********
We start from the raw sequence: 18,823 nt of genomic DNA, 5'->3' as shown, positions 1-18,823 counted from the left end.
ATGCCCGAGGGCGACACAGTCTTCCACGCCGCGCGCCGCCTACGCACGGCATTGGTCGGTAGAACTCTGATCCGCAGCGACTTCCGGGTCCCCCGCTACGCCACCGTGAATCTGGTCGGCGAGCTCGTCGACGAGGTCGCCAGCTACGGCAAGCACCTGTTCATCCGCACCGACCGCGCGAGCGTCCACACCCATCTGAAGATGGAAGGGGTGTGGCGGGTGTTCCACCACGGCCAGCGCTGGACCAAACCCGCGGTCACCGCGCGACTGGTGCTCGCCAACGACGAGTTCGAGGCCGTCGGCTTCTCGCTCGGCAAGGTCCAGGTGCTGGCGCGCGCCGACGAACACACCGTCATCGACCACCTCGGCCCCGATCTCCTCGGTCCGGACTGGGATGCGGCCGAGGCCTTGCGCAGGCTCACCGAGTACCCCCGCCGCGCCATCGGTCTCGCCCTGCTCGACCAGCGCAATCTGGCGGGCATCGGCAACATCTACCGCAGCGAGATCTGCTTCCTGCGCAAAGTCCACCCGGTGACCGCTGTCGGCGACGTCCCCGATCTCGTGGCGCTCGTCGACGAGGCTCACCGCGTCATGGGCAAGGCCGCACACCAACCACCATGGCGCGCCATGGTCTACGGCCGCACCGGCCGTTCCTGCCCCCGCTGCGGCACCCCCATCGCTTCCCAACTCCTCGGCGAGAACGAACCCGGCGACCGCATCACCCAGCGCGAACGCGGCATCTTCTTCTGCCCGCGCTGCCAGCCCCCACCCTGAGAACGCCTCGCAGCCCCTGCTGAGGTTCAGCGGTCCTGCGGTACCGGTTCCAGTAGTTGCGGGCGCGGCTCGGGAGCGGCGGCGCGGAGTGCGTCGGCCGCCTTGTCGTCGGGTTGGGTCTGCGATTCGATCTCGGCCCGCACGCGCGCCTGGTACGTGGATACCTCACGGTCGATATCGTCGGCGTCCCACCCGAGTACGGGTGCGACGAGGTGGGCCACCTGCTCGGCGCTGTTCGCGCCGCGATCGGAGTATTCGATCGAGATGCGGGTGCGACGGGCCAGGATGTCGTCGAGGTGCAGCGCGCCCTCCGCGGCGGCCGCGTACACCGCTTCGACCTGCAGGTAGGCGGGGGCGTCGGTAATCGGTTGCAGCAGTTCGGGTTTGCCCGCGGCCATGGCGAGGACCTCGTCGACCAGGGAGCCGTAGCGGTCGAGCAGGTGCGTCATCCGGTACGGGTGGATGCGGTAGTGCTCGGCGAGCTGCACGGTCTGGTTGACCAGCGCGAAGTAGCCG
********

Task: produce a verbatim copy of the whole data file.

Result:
We start from the raw sequence: 18,823 nt of genomic DNA, 5'->3' as shown, positions 1-18,823 counted from the left end.
ATGCCCGAGGGCGACACAGTCTTCCACGCCGCGCGCCGCCTACGCACGGCATTGGTCGGTAGAACTCTGATCCGCAGCGACTTCCGGGTCCCCCGCTACGCCACCGTGAATCTGGTCGGCGAGCTCGTCGACGAGGTCGCCAGCTACGGCAAGCACCTGTTCATCCGCACCGACCGCGCGAGCGTCCACACCCATCTGAAGATGGAAGGGGTGTGGCGGGTGTTCCACCACGGCCAGCGCTGGACCAAACCCGCGGTCACCGCGCGACTGGTGCTCGCCAACGACGAGTTCGAGGCCGTCGGCTTCTCGCTCGGCAAGGTCCAGGTGCTGGCGCGCGCCGACGAACACACCGTCATCGACCACCTCGGCCCCGATCTCCTCGGTCCGGACTGGGATGCGGCCGAGGCCTTGCGCAGGCTCACCGAGTACCCCCGCCGCGCCATCGGTCTCGCCCTGCTCGACCAGCGCAATCTGGCGGGCATCGGCAACATCTACCGCAGCGAGATCTGCTTCCTGCGCAAAGTCCACCCGGTGACCGCTGTCGGCGACGTCCCCGATCTCGTGGCGCTCGTCGACGAGGCTCACCGCGTCATGGGCAAGGCCGCACACCAACCACCATGGCGCGCCATGGTCTACGGCCGCACCGGCCGTTCCTGCCCCCGCTGCGGCACCCCCATCGCTTCCCAACTCCTCGGCGAGAACGAACCCGGCGACCGCATCACCCAGCGCGAACGCGGCATCTTCTTCTGCCCGCGCTGCCAGCCCCCACCCTGAGAACGCCTCGCAGCCCCTGCTGAGGTTCAGCGGTCCTGCGGTACCGGTTCCAGTAGTTGCGGGCGCGGCTCGGGAGCGGCGGCGCGGAGTGCGTCGGCCGCCTTGTCGTCGGGTTGGGTCTGCGATTCGATCTCGGCCCGCACGCGCGCCTGGTACGTGGATACCTCACGGTCGATATCGTCGGCGTCCCACCCGAGTACGGGTGCGACGAGGTGGGCCACCTGCTCGGCGCTGTTCGCGCCGCGATCGGAGTATTCGATCGAGATGCGGGTGCGACGGGCCAGGATGTCGTCGAGGTGCAGCGCGCCCTCCGCGGCGGCCGCGTACACCGCTTCGACCTGCAGGTAGGCGGGGGCGTCGGTAATCGGTTGCAGCAGTTCGGGTTTGCCCGCGGCCATGGCGAGGACCTCGTCGACCAGGGAGCCGTAGCGGTCGAGCAGGTGCGTCATCCGGTACGGGTGGATGCGGTAGTGCTCGGCGAGCTGCACGGTCTGGTTGACCAGCGCGAAGTAGCCG